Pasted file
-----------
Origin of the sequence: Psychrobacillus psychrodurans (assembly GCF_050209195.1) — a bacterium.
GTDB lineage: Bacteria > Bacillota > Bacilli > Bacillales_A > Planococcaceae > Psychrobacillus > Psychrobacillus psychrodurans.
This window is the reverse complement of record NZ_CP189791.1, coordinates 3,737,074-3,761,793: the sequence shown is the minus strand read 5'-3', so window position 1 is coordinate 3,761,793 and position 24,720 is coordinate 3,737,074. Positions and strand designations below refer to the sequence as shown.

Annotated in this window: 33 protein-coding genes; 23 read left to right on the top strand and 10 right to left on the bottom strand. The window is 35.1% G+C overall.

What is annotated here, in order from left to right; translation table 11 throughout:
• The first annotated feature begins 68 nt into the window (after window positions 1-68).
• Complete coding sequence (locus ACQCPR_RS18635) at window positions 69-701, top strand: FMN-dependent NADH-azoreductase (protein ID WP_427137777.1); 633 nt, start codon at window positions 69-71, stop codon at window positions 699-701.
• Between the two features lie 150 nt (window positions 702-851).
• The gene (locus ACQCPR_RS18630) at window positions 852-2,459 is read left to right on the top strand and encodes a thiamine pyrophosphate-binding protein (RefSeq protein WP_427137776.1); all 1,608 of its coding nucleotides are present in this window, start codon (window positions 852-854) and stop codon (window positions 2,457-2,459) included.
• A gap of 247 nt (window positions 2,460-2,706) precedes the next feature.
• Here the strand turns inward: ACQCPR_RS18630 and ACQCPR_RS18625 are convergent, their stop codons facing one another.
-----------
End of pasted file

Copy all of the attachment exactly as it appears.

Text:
Origin of the sequence: Psychrobacillus psychrodurans (assembly GCF_050209195.1) — a bacterium.
GTDB lineage: Bacteria > Bacillota > Bacilli > Bacillales_A > Planococcaceae > Psychrobacillus > Psychrobacillus psychrodurans.
This window is the reverse complement of record NZ_CP189791.1, coordinates 3,737,074-3,761,793: the sequence shown is the minus strand read 5'-3', so window position 1 is coordinate 3,761,793 and position 24,720 is coordinate 3,737,074. Positions and strand designations below refer to the sequence as shown.

Annotated in this window: 33 protein-coding genes; 23 read left to right on the top strand and 10 right to left on the bottom strand. The window is 35.1% G+C overall.

What is annotated here, in order from left to right; translation table 11 throughout:
• The first annotated feature begins 68 nt into the window (after window positions 1-68).
• Complete coding sequence (locus ACQCPR_RS18635) at window positions 69-701, top strand: FMN-dependent NADH-azoreductase (protein ID WP_427137777.1); 633 nt, start codon at window positions 69-71, stop codon at window positions 699-701.
• Between the two features lie 150 nt (window positions 702-851).
• The gene (locus ACQCPR_RS18630) at window positions 852-2,459 is read left to right on the top strand and encodes a thiamine pyrophosphate-binding protein (RefSeq protein WP_427137776.1); all 1,608 of its coding nucleotides are present in this window, start codon (window positions 852-854) and stop codon (window positions 2,457-2,459) included.
• A gap of 247 nt (window positions 2,460-2,706) precedes the next feature.
• Here the strand turns inward: ACQCPR_RS18630 and ACQCPR_RS18625 are convergent, their stop codons facing one another.